July 9, 2012 — Stryker Corp. announced a voluntary recall of two hip implants: the Rejuvenate Modular and ABG II modular-neck hip stems. The company is concerned that the implants are prone to fretting and/or corrosion, which can shed toxic metal debris into the spaces surrounding the joint. People with hip implant corrosion may suffer chronic pain, swelling, and failure of the hip implant, necessitating an additional surgical repair of the device.
In a press release, Stuart Simpson, vice president and general manager of hip reconstruction, had this to say:
“While modular-neck stems provide surgeons with an option to correct certain aspects of a patient’s anatomy and hip biomechanics, given the potential risks associated with fretting an corrosion at the modular neck junction, Stryker Orthopaedics decided to take this voluntary action.”
Company officials encouraged patients with the hip implants to contact their surgeon immediately. They have already notified healthcare professionals and government regulatory agencies of their decision. Furthermore, the company will terminate global production of the devices.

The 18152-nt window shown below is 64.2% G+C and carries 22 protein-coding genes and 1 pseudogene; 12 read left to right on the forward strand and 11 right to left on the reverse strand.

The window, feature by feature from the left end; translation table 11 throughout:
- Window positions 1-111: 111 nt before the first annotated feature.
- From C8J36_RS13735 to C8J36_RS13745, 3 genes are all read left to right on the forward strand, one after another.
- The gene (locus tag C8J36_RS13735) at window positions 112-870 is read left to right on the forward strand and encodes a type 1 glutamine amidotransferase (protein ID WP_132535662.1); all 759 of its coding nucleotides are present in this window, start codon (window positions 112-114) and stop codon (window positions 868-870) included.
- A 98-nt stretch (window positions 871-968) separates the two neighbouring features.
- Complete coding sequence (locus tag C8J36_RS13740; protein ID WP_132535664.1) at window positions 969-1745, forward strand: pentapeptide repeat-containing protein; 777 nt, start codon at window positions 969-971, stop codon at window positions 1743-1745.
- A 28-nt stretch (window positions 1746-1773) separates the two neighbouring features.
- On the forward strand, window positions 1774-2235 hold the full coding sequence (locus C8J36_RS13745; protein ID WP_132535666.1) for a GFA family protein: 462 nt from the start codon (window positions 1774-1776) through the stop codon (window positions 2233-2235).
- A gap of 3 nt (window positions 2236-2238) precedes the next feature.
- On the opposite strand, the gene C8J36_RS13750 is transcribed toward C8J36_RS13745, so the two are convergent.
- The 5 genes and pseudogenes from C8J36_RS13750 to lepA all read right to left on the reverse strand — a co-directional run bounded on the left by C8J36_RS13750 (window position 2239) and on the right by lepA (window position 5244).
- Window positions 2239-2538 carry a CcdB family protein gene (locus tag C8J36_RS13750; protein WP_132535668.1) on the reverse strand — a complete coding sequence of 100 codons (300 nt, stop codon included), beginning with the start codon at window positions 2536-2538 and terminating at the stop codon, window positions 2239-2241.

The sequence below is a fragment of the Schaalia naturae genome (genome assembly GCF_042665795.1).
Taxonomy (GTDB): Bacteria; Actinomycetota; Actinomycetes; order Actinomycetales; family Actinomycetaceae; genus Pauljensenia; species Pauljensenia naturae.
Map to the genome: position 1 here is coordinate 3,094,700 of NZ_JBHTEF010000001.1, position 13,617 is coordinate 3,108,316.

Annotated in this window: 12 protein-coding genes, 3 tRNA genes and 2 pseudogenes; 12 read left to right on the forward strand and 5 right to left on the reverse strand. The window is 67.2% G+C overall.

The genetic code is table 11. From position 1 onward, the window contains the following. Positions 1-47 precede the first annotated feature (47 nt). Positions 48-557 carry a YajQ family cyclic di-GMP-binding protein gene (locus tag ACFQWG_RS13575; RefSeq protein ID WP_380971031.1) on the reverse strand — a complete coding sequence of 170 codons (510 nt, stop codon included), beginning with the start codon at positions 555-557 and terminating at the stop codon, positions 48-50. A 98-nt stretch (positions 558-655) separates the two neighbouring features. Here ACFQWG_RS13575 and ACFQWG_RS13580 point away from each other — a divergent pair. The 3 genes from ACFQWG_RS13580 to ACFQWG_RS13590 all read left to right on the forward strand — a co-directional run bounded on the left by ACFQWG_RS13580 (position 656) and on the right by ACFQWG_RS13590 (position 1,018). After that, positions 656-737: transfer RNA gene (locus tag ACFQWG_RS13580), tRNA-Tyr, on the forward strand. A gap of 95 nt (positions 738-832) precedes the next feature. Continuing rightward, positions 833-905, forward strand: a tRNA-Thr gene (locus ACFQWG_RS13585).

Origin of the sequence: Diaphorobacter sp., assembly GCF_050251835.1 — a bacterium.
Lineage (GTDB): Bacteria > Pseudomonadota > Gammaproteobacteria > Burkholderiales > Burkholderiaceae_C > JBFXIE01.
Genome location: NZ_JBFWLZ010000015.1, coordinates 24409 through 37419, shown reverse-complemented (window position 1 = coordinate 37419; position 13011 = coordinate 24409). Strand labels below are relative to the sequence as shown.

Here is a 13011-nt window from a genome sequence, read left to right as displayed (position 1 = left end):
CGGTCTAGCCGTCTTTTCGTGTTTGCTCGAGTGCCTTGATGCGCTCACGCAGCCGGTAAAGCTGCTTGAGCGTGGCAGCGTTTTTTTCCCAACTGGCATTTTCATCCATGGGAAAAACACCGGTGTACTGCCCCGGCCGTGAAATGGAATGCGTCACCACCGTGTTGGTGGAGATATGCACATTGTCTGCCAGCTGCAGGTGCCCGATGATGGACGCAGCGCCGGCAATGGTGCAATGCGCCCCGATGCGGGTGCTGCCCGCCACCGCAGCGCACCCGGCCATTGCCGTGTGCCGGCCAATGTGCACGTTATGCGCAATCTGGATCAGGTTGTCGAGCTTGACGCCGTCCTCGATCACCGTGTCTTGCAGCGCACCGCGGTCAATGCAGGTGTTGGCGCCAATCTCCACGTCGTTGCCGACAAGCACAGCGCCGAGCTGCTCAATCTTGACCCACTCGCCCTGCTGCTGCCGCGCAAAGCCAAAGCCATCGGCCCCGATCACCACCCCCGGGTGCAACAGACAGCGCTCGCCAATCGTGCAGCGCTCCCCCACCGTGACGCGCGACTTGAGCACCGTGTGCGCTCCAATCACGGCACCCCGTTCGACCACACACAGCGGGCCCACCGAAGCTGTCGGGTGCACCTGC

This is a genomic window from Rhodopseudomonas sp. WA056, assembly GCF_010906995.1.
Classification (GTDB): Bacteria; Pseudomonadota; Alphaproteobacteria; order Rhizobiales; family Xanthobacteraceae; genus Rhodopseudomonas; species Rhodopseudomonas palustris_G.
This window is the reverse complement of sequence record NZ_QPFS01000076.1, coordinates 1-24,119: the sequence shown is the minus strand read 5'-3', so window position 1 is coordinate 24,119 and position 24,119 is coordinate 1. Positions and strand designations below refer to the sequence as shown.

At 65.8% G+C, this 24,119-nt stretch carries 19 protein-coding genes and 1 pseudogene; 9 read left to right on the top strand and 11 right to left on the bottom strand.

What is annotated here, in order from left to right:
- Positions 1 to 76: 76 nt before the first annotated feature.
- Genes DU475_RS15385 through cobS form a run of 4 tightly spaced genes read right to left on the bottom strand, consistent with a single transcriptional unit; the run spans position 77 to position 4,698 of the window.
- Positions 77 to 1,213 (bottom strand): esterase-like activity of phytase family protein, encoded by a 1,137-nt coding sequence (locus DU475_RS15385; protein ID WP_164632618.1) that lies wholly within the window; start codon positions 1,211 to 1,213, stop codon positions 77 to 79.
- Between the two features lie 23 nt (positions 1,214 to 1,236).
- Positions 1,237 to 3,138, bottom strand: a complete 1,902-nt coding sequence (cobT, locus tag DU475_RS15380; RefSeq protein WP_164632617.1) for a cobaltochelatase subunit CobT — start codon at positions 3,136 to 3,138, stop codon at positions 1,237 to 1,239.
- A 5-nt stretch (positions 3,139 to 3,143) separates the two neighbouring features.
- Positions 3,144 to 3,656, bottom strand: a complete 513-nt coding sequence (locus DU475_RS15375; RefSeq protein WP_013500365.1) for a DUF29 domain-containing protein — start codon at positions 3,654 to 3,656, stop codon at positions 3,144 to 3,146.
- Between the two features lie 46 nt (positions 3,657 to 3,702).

This is Stryker’s second metal-on-metal hip replacement recall this year. In April, Stryker recalled the Accolade femoral stem used with the MITCH TRH modular head/acetabular cup. Post-marketing surveillance found very high rates of revision associated with the devices.
Metal-on-metal hip implants have come under increasing regulatory scrutiny in recent months. Two weeks ago, in response to nearly 17,000 adverse event reports, the FDA conducted a 2-day meeting to discuss safety issues with the devices. Experts concluded that there was little reason to choose the metal-on-metal design over plastic and ceramic devices. Metal-on-metal hip implants have been linked to a five-year failure rate of 6% — three times higher than plastic or ceramic devices. One study published earlier this year also linked the devices to higher rates of corrosion compared to plastic or ceramic devices.
Most of the side effects occur because the metal parts of the device grind together when the patient moves. This can cause tiny particles of cobalt and chromium to shed into surrounding tissues. In severe cases, metal ions can leak into the bloodstream and cause life-threatening metal poisoning.
The FDA has asked 31 different manufacturers of these devices, including Stryker, to conduct long-term safety studies. However, it may take up to a decade before these studies are complete.